An Israeli footballer for a Turkish club was briefly detained by Turkish authorities and suspended by the club after posting a message of support for Israel during a match on Sunday.
Player Sagiv Jehezkel, a 28-year-old winger for first division club Antalyaspor, made the message after scoring in a match.
To celebrate his goal, Mr. Jehezkel ran to the corner of the pitch, where a group of photographers were positioned. He pointed to a handwritten message on tape on his left wrist that included a six-pointed Star of David and “100 days, 7/10” – a reference to the start of the war between Israel and Hamas on October 7. .
His gesture quickly spread on social networks, sparking indignation from supporters and even the president of his club, who described his action as “propaganda” in 2017. a series of messages on X, the site formerly known as Twitter. But he also highlighted the risks leading athletes face when sharing their views on the war in Gaza, after controversies in France, Germany and South Africa.
Turkish prosecutors arrested Mr. Jehezkel after the match, in the club’s hometown of Antalya, in the southwest of the country, for “inciting hatred and enmity among the public.” He was released on Monday, Turkish channels reported, and returned to Israel on Monday evening, traveling with his family, according to Israeli Minister of Sports and Culture, Miki Zohar.
Mr. Jehezkel’s statement to prosecutors said his message was a call for an end to the war, according to Turkish media.
On Sunday, Antalyaspor president Sinan Boztepe said the club’s board had suspended Mr. Jehezkel from the team. In a declarations, the club accused Mr. Jehezkel of having “insulted the values of Turkey”. Team officials also said they would seek to terminate the three-year contract Mr Jehezkel signed when he joined Antalyaspor in September. The Turkish Football Federation also said it had initiated disciplinary proceedings against him.
Israeli officials reacted angrily to his detention and another incident in which another Turkish league club, Basaksehir, began disciplinary proceedings against Israeli player Eden Karzev after he shared an Instagram post calling for his release hostages held in Gaza. .
Israeli Defense Minister Yoav Gallant called Mr. Jehezkel’s arrest “ascandalous“, and Israeli Foreign Minister Israel Katz criticized Turkey for “working against human values and sporting values.” Mr. Katz called on other countries and international sports organizations to take action against Turkey. and against its political use of violence and threats against athletes.”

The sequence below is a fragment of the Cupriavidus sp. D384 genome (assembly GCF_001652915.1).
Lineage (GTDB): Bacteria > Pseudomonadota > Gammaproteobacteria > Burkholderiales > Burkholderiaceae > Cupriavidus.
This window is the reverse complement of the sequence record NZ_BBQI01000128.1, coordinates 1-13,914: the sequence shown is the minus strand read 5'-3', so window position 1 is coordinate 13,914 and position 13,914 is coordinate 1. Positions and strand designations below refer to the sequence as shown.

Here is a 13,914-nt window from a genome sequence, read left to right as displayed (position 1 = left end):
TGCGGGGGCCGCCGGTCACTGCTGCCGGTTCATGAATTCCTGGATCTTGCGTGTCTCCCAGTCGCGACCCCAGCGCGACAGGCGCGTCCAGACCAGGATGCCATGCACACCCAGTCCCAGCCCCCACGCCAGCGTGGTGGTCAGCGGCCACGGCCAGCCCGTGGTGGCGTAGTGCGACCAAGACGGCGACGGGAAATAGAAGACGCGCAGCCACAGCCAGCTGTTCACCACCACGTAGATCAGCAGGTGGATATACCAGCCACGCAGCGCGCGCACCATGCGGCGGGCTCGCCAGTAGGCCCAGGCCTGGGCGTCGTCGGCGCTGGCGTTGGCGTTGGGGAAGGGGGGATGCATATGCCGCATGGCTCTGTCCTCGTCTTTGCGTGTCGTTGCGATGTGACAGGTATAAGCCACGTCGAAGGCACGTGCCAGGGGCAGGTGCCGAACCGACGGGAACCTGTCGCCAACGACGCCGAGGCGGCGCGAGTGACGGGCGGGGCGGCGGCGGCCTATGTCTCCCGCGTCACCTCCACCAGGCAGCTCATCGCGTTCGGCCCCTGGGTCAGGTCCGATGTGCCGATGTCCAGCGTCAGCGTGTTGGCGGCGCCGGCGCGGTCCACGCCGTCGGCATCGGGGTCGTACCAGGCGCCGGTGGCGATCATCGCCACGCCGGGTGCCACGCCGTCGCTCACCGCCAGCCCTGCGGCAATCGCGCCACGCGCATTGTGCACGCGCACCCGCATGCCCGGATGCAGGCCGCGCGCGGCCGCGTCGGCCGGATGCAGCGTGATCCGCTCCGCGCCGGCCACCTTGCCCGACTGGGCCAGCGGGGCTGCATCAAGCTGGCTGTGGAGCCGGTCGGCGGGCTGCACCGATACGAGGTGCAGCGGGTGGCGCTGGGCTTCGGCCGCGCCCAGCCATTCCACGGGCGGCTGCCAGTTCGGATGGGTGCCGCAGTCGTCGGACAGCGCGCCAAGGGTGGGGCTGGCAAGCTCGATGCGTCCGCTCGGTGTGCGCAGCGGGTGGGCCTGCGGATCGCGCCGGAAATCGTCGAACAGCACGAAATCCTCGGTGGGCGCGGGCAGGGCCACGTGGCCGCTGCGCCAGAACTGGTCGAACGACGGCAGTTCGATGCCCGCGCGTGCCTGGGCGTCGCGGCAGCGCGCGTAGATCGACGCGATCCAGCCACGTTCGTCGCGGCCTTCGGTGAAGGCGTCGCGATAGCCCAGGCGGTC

Turkish society is largely favorable to the Palestinian cause, but support for Hamas is limited, according to a recent poll. Yet Turkish President Recep Tayyip Erdogan has publicly expressed support for Hamas since the start of the war, saying it is not a terrorist organization but a group of “mujahids” fighting to liberate their country. , and he harshly criticized Hamas. Israel and Western countries supporting the war.
Others immediately demanded strong action against Mr. Jehezkel. The company that sponsors Antalyaspor jerseys declared he would withdraw his support if the club did not act, and a small group of supporters gathered outside Antalyaspor’s facilities in Antalya on Sunday evening and chanted for his expulsion from the city, calling him a “Zionist dog”.
Athletes’ response to the war in Gaza has sparked controversy in other countries, including Germany and France, where players of Arab descent have faced professional consequences – even legal action – for their posts on the war on social networks.
This month, Youcef Atal, an Algerian player for French club Nice, was given an eight-month suspended prison sentence and a fine of 45,000 euros (about $49,000) after a court found him guilty of inciting religious hatred for sharing a post on Instagram promoting attacks against Israelis.
Mr. Atal, who deleted the post and apologized for it, had already been suspended for seven matches by the league.
In Germany, Anwar El Ghazi, a Dutch-born striker of Moroccan origin, was released by his club, Mainz, in a case that highlighted German sensitivities over events in Israel and Gaza. Mr. El Ghazi had already been suspended by his team and was allowed to return to training after talks with club officials. But when I suggested he stick to his earlier comments, Mainz was quick to terminated his contract.
“Stand up for what is right, even if it means standing alone,” Mr. El Ghazi said on social media after his dismissal. “The loss of my livelihood is nothing compared to the hell being unleashed on the innocent and vulnerable in Gaza. »
Last week, Mr El Ghazi lashed out on social media at the Piers Morgan channel after Mr Morgan commented on South African cricket officials’ decision to replace the captain of the country’s national under-19 teamwho is Jewish, on the eve of a major tournament.
The captain, David Teeger, praised Israeli soldiers at an awards ceremony in October and was replaced due to the risk of “conflict and even violence” between rival groups at the upcoming World Cup. world under-19 cricket in South Africa, cricket officials said. he said. Jewish groups denounced the decision as anti-Semitic, and Mr. Morgan, who had a huge following on social media, asked whether Mr. Teeger had been “fired because he’s Jewish?”
This lead to an exchange in which Mr. El Ghazi accused Mr. Morgan of applying double standards, and the channel claimed that Mr. El Ghazi had shown a lack of outrage over the October 7 Hamas attacks that started the war.